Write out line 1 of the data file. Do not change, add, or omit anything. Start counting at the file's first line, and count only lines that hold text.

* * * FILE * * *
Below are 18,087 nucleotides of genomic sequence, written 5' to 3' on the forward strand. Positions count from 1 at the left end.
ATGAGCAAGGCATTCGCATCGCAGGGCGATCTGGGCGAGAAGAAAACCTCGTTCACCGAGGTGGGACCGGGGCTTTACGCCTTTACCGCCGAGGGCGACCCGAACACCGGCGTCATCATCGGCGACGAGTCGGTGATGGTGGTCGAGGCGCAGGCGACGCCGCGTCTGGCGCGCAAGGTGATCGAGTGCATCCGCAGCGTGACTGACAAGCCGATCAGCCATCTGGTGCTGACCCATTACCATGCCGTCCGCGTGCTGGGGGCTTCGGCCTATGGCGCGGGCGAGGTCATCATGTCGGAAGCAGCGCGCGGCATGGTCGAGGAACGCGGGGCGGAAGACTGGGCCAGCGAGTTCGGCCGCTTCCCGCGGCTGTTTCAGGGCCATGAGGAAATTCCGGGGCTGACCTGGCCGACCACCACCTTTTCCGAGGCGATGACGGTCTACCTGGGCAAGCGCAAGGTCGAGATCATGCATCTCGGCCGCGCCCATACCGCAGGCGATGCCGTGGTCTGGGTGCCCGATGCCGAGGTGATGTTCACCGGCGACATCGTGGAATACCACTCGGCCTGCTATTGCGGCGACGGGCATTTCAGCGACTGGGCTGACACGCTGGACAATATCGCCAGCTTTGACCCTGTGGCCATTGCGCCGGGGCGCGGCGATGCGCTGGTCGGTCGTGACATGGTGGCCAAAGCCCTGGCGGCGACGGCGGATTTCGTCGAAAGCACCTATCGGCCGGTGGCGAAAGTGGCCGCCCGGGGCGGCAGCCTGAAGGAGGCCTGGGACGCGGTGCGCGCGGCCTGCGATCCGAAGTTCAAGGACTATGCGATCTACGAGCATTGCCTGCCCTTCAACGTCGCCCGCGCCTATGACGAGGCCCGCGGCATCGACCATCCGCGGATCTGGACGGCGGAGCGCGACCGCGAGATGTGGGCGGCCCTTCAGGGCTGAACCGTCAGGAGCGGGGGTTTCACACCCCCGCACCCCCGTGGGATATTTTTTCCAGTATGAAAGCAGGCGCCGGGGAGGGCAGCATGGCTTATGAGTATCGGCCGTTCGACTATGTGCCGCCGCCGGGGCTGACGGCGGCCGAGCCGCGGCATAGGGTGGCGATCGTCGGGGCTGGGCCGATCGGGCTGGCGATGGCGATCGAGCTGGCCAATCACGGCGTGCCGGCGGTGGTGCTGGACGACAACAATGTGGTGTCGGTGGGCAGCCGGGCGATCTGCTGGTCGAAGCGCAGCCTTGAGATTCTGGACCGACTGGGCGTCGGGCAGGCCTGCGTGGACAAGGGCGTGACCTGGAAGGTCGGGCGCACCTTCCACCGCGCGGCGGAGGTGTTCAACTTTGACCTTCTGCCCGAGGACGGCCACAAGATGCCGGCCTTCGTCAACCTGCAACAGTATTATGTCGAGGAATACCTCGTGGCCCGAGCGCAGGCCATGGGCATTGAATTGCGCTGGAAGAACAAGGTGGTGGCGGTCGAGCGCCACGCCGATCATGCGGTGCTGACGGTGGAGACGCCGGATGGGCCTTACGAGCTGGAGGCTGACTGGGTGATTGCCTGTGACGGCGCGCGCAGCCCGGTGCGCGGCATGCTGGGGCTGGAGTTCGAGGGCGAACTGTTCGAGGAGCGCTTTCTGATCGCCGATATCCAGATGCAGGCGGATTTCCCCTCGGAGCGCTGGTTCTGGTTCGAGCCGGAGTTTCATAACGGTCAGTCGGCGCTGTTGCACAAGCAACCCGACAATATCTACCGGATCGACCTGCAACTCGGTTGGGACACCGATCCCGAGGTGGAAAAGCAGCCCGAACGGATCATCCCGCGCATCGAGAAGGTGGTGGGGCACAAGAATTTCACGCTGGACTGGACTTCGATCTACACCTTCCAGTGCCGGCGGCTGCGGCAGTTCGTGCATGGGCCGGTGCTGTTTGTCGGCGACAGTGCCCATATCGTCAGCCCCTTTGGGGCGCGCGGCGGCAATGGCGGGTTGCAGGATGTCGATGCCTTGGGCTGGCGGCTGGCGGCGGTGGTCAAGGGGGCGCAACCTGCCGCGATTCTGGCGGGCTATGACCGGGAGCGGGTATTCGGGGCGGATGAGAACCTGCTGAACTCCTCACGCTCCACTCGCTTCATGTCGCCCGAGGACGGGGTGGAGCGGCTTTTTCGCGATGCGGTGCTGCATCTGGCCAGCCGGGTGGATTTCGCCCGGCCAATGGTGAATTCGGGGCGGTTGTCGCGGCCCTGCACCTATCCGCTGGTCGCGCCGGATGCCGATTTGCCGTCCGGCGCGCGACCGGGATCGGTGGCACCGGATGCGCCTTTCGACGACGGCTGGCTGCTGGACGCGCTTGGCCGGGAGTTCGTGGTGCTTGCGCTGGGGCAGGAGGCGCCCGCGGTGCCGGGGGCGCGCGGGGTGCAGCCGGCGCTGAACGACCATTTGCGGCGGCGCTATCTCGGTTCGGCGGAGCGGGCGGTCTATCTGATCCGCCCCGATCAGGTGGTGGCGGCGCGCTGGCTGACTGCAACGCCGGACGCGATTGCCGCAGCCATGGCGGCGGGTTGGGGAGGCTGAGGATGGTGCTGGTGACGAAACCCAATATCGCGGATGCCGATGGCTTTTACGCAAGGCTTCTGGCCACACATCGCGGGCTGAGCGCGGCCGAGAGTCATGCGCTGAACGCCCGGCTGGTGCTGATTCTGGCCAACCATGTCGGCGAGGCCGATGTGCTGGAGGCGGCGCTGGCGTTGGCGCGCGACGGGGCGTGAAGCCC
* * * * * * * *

Below are 18,087 nucleotides of genomic sequence, written 5' to 3' on the forward strand. Positions count from 1 at the left end.